Every now and again I like to try something a bit off the beaten track with my reading. One genre I have never really gone for, but always thought I might like, is horror – especially as I used to devour Point Horror’s as a kid/teenager. I think I liked the thrill of feeling scared. So I decided that for my second choice at my book group with ‘The Ladies of Levenshulme and Paul’ I would choose something scary, but not a traditional ghost story, and so ‘Apartment 16’ seemed to fit the bill. I was really getting excited about being scared out of my wits, and also thrilled that several lovely ladies, and Paul, down the road might be in reading in bed scared out of theirs too.
Pan Books, paperback, 2010, fiction, 368 pages, kindly sent by the publishers
The basic premise of ‘Apartment 16’ centres on a converted mansion block in London’s Kensington. The tale is told from the perspectives of two people there and how the building they are in starts to slowly take over their lives.
Seth seems to be stuck in life; he wants to paint but has instead ended up making ends meet as a security guard in the mansion block. He has also started to see things such as a hooded child figure that keeps following him, could this be his imagination working overtime as he is bored or could there be something more sinister going on? The second story was that of Apryl (the fact Apryl was spelt such I admitted at book group got on my nerves and off on the wrong foot) who inherits an apartment from her long lost aunt, not apartment number 16 which threw me, in the same block and moves over from America to sort the place out and discover more about her aunt, the discoveries of course being a lot darker than Apryl expects.
It’s very rare for me to be negative about a book, in part because I have stopped making the effort to finish books I don’t like, sadly though ‘Apartment 16’ was a book group choice (mine too, I was mortified) and so I had to finish it, and it just fell completely flat (no pun intended) for me. I think from the cover, which I loved, I expected that there would be chills and spills galore; instead what I got was a book that had some moments of chills, promptly ruined by scenes that in my head were like a very bad and cheaply made horror b-movie. So bad in fact I occasionally laughed, for the wrong reasons. In the books defence it was my imagination that turned them that way, but then I guess the writing led me there.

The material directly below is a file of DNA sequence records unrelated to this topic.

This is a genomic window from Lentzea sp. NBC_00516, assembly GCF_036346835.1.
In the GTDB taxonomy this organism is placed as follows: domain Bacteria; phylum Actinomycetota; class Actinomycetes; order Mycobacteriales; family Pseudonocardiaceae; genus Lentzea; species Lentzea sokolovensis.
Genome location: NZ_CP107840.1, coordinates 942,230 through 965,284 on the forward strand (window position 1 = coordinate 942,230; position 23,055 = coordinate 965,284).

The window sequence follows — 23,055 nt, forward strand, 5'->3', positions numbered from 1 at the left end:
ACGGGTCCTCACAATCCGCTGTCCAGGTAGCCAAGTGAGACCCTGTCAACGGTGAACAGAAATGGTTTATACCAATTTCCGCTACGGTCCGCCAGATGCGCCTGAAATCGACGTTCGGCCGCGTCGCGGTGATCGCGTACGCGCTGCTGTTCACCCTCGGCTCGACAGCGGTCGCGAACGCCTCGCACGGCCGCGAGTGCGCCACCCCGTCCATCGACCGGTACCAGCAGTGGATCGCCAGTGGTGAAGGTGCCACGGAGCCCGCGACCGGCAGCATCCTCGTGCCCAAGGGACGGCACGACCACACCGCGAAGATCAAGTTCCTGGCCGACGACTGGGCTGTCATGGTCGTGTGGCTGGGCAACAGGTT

That makes it sound like Adam Nevill’s writing isn’t any good, and that isn’t true and wouldn’t be fair to say. His descriptions are vivid, sometimes disturbingly so, but I think I am more of the show less let the readers mind scare you more school of reading horror than the out and out gore kind of reader. The problem was when Seth started seeing some of the inhabitants crawling about on their backs like cockroaches I laughed instead of getting freaked out, then when he went into some of their rooms and the scenes of utter horror-gore were described I just started to feel a bit sick. That is where this book and I just didn’t click. I am the same with films, I laughed through all the Saw films because it was just so far fetched, and actually I did read ‘Apartment 16’ as a film, so it shows Nevill’s writing has a certain cinematic quality to it. It did also feel like it was trying very hard to be American, yet stay British if you know what I mean?